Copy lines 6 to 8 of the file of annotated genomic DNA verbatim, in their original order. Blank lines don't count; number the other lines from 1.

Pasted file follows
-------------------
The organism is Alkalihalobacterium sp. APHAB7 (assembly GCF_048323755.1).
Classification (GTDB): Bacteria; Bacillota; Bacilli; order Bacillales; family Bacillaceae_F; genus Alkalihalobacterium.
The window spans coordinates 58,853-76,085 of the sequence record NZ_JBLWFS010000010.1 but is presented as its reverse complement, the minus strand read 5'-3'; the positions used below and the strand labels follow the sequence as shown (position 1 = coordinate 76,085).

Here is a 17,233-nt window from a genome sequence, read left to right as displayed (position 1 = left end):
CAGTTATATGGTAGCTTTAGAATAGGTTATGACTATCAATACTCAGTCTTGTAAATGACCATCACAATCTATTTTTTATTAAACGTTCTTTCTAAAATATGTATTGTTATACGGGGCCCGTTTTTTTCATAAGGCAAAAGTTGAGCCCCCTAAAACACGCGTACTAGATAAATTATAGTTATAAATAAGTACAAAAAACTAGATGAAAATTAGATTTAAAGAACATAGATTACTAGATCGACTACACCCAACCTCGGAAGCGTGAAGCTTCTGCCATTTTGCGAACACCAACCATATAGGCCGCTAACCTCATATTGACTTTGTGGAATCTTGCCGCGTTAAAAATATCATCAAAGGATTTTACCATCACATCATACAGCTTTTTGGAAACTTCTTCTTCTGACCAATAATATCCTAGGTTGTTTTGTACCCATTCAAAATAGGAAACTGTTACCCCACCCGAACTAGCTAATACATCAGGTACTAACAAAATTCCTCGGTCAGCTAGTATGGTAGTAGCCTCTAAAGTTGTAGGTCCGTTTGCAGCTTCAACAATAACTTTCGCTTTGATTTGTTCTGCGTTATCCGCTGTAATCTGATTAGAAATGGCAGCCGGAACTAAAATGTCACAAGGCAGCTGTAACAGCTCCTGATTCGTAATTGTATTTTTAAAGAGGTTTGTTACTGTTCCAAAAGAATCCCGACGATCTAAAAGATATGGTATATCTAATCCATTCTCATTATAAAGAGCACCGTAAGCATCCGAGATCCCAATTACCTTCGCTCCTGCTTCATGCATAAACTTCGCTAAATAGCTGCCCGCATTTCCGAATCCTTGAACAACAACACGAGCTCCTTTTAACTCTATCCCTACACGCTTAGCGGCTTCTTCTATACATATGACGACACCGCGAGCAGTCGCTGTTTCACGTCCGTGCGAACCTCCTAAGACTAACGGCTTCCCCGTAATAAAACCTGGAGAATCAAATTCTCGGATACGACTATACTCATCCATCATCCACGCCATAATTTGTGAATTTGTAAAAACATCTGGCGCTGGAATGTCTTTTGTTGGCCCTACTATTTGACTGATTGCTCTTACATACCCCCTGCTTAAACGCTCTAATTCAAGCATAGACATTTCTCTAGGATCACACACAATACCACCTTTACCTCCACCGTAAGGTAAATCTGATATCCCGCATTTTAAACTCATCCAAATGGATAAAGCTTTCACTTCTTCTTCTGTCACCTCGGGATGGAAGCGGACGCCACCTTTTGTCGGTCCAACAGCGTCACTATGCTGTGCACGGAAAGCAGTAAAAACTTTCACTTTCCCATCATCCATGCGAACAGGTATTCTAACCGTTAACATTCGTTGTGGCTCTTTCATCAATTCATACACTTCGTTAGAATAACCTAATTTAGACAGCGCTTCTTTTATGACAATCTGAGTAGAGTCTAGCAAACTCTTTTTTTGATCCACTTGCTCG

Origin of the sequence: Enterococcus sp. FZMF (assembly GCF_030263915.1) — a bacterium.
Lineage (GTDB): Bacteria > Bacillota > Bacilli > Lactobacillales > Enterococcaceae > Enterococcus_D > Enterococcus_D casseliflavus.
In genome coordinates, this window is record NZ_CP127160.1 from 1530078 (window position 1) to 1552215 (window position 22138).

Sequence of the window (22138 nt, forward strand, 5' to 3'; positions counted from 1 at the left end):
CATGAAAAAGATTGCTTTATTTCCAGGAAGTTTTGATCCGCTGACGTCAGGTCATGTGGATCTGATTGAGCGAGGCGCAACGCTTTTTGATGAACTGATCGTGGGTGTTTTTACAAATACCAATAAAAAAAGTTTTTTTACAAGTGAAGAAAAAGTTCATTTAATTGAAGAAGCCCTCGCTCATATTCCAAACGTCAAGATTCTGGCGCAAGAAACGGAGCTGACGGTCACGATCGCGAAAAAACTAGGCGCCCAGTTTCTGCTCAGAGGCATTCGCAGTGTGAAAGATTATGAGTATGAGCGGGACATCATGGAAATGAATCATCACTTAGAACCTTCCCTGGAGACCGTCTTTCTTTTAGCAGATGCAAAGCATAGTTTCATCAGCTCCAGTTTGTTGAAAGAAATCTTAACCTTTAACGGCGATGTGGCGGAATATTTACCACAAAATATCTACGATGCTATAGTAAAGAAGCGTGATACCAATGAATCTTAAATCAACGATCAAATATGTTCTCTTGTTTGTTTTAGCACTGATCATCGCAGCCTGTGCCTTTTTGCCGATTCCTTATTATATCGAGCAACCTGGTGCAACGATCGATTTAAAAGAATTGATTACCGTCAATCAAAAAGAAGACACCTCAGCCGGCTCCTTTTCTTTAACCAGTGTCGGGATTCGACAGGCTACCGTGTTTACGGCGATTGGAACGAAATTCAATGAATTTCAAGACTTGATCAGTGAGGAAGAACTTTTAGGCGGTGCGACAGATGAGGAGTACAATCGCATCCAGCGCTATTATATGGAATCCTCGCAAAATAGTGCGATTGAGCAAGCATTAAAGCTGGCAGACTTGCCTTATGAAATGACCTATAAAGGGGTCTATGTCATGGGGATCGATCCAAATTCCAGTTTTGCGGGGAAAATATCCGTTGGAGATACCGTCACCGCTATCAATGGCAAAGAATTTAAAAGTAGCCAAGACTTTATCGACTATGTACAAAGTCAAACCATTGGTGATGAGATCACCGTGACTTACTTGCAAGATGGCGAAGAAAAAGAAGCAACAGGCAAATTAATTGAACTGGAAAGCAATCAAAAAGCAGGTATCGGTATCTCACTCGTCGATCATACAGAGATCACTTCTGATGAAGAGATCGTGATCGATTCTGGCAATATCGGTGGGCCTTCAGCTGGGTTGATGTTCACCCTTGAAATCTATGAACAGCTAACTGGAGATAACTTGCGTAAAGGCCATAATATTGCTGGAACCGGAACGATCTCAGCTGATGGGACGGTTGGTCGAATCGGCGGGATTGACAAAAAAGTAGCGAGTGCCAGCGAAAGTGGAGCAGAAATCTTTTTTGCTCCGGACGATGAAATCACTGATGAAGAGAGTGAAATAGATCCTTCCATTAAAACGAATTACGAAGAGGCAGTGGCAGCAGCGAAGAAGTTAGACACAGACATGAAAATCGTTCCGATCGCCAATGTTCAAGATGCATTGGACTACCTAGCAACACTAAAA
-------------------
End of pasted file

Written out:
Origin of the sequence: Enterococcus sp. FZMF (assembly GCF_030263915.1) — a bacterium.
Lineage (GTDB): Bacteria > Bacillota > Bacilli > Lactobacillales > Enterococcaceae > Enterococcus_D > Enterococcus_D casseliflavus.
In genome coordinates, this window is record NZ_CP127160.1 from 1530078 (window position 1) to 1552215 (window position 22138).